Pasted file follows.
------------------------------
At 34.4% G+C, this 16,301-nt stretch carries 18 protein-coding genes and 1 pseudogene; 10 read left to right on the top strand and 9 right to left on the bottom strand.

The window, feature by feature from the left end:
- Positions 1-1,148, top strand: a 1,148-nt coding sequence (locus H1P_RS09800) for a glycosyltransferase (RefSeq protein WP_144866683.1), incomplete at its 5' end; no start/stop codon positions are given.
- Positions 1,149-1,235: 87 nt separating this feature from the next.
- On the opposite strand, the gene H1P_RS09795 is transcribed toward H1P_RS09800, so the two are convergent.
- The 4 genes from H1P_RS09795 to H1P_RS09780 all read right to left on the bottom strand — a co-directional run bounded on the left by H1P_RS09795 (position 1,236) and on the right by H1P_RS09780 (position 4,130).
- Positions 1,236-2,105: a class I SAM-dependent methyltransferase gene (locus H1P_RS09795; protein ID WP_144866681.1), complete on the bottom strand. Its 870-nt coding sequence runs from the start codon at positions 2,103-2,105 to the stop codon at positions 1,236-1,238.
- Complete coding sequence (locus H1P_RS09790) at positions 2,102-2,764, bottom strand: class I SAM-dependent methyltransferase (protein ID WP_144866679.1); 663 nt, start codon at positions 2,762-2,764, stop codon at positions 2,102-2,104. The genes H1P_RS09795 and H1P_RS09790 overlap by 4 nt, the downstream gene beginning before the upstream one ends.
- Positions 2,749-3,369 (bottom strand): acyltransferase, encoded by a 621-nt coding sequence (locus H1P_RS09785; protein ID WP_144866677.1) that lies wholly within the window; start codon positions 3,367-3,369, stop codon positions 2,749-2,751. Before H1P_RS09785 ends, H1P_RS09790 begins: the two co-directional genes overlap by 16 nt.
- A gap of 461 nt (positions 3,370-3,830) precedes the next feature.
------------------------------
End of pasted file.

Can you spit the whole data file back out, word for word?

At 34.4% G+C, this 16,301-nt stretch carries 18 protein-coding genes and 1 pseudogene; 10 read left to right on the top strand and 9 right to left on the bottom strand.

The window, feature by feature from the left end:
- Positions 1-1,148, top strand: a 1,148-nt coding sequence (locus H1P_RS09800) for a glycosyltransferase (RefSeq protein WP_144866683.1), incomplete at its 5' end; no start/stop codon positions are given.
- Positions 1,149-1,235: 87 nt separating this feature from the next.
- On the opposite strand, the gene H1P_RS09795 is transcribed toward H1P_RS09800, so the two are convergent.
- The 4 genes from H1P_RS09795 to H1P_RS09780 all read right to left on the bottom strand — a co-directional run bounded on the left by H1P_RS09795 (position 1,236) and on the right by H1P_RS09780 (position 4,130).
- Positions 1,236-2,105: a class I SAM-dependent methyltransferase gene (locus H1P_RS09795; protein ID WP_144866681.1), complete on the bottom strand. Its 870-nt coding sequence runs from the start codon at positions 2,103-2,105 to the stop codon at positions 1,236-1,238.
- Complete coding sequence (locus H1P_RS09790) at positions 2,102-2,764, bottom strand: class I SAM-dependent methyltransferase (protein ID WP_144866679.1); 663 nt, start codon at positions 2,762-2,764, stop codon at positions 2,102-2,104. The genes H1P_RS09795 and H1P_RS09790 overlap by 4 nt, the downstream gene beginning before the upstream one ends.
- Positions 2,749-3,369 (bottom strand): acyltransferase, encoded by a 621-nt coding sequence (locus H1P_RS09785; protein ID WP_144866677.1) that lies wholly within the window; start codon positions 3,367-3,369, stop codon positions 2,749-2,751. Before H1P_RS09785 ends, H1P_RS09790 begins: the two co-directional genes overlap by 16 nt.
- A gap of 461 nt (positions 3,370-3,830) precedes the next feature.